Wagenknecht seems to be peeling voters away from the AfD while also attempting to appeal to voters who are put off by AfD’s extreme right-wing image, but who may agree with its tough-on-immigration platform. Wagenknecht is signaling that the right may be electorally divided, but right-wing issues, particularly when it comes to immigration, will be here to stay in upcoming elections.

Carol Schaeffer is a nonresident senior fellow with the Atlantic Council’s Europe Center and a policy fellow with the Jain Family Institute.

In Spain, the center right wins, but a referendum against Sánchez fails to materialize

Sunday’s results from Spain did not drift too far from last year’s national elections, with the center-right Popular Party (PP) winning by a narrow margin over Prime Minister Pedro Sánchez and the ruling Socialists (PSOE). PP won 34 percent of the vote and secured twenty-two of Spain’s sixty-one European parliamentary seats, with PSOE grabbing twenty seats. PP leader Alberto Núñez Feijóo ran the campaign as a national referendum against Sánchez, focusing on corruption allegations and criticism of his policy of amnesty for Catalonian separatists. The results, though, are not overwhelming enough for Sánchez to call for new national elections.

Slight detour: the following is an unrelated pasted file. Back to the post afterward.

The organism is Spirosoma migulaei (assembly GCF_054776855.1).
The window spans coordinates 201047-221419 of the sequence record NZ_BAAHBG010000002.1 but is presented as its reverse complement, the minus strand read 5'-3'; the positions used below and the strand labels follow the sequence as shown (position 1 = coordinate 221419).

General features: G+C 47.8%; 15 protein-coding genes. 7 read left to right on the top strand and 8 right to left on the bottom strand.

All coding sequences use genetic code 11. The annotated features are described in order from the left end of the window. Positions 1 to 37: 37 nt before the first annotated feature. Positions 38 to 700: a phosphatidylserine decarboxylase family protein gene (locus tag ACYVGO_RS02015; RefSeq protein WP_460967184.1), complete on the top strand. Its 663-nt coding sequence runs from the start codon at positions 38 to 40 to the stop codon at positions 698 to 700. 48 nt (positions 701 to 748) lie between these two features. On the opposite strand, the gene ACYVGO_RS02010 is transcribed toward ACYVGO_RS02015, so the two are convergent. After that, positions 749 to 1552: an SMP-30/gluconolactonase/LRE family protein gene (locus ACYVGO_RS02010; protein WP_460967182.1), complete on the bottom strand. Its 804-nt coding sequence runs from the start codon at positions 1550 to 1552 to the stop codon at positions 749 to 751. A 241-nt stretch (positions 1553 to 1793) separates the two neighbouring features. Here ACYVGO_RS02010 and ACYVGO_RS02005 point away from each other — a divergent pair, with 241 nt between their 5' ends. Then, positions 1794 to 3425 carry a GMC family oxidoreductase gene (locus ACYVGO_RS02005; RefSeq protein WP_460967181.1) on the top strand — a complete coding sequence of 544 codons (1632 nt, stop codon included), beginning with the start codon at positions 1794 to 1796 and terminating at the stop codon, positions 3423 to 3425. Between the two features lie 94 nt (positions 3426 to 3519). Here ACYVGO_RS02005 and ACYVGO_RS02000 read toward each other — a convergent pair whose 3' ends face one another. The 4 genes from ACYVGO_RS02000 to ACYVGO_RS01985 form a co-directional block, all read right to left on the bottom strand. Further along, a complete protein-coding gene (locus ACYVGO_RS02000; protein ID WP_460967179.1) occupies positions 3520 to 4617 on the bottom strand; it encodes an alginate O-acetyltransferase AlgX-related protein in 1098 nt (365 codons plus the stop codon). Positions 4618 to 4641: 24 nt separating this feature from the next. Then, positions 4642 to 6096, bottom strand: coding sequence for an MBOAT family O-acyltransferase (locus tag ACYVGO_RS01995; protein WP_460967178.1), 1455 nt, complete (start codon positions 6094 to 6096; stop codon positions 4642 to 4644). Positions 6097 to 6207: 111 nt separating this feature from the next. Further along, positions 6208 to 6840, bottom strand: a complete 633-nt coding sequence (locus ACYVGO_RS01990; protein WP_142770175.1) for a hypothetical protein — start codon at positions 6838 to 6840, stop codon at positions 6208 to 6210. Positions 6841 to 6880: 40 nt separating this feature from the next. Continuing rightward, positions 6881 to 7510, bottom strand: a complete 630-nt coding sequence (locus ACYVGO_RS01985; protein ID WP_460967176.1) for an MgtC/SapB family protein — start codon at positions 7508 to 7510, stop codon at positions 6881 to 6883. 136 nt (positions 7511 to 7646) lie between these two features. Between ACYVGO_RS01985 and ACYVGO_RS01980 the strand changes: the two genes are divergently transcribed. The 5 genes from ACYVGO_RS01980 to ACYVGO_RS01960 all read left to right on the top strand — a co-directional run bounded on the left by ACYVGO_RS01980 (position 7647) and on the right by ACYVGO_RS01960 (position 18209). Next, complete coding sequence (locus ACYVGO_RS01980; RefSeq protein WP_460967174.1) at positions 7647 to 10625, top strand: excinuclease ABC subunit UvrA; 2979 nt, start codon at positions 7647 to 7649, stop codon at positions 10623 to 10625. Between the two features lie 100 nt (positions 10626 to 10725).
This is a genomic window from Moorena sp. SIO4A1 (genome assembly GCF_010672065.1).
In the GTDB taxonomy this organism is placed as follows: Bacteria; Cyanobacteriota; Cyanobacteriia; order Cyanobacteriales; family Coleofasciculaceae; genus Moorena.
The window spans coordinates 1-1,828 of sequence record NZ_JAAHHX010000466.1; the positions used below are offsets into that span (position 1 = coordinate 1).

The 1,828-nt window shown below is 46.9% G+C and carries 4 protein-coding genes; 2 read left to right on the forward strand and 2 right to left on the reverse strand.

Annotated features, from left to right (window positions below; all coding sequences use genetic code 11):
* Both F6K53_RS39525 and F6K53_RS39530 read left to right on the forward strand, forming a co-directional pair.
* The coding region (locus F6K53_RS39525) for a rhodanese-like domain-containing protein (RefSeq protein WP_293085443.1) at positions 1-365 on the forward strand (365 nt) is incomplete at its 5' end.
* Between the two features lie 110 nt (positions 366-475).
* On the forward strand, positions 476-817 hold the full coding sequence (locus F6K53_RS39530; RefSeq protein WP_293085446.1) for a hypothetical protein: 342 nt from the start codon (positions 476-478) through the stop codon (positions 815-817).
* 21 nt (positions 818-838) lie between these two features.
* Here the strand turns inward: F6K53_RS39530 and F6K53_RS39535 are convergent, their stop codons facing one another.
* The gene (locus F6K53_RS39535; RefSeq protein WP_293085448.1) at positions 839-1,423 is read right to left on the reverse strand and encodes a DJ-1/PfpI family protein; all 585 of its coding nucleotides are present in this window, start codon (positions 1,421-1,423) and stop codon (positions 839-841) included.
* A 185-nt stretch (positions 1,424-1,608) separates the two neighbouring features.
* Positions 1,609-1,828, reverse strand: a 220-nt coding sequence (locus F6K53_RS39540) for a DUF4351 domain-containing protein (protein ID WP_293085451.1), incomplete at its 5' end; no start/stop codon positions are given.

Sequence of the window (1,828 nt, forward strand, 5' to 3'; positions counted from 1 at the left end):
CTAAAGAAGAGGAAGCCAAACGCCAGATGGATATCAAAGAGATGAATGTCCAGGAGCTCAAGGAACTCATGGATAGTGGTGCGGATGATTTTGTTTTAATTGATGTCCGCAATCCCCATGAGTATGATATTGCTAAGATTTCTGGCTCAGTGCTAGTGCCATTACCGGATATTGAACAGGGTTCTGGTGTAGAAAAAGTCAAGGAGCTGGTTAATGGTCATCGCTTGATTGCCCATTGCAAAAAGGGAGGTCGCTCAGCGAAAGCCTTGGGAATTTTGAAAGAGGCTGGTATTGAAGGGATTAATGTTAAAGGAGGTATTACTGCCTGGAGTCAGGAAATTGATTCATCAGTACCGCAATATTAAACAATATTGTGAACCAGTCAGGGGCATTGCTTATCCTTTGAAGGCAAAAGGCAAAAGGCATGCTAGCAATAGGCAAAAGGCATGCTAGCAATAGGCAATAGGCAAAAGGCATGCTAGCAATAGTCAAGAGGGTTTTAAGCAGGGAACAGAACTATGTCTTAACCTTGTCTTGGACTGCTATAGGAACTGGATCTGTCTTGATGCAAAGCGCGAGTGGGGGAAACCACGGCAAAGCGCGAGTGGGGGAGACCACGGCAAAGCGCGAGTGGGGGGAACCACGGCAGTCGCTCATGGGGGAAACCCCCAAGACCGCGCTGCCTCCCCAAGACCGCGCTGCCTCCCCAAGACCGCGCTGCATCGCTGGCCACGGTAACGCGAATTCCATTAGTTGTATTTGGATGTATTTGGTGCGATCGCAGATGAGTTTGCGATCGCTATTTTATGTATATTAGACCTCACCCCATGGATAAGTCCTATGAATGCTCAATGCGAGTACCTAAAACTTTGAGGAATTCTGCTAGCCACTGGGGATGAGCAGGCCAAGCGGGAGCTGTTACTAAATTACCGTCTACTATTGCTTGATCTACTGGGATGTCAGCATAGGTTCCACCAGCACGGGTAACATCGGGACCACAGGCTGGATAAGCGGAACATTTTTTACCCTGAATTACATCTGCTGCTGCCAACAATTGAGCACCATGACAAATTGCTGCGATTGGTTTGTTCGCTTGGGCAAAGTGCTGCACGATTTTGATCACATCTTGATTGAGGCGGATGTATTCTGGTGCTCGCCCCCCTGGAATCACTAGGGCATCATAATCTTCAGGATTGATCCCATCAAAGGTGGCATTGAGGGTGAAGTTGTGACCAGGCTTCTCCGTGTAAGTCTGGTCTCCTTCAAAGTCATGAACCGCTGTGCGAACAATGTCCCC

One of the reasons for PP’s failure to gain ground was its inability to stem the growth of far-right parties. Vox gained two seats, which gives it six seats in the next European Parliament, while the reactionary far-right Se Acabó La Fiesta gained three seats. For the PP to govern again, it will have to find a way to either win back voters from Vox or learn to govern with them. 

As for Sánchez, he and the Socialists will continue to cling to power, thanks to a strong showing in Catalonia. The prime minister continues to bank on Catalonian stability as a recipe for success.

Andrew Bernard is a retired US Air Force Colonel and a visiting fellow in the Atlantic Council’s Europe Center.

The Czech political landscape remains highly fragmented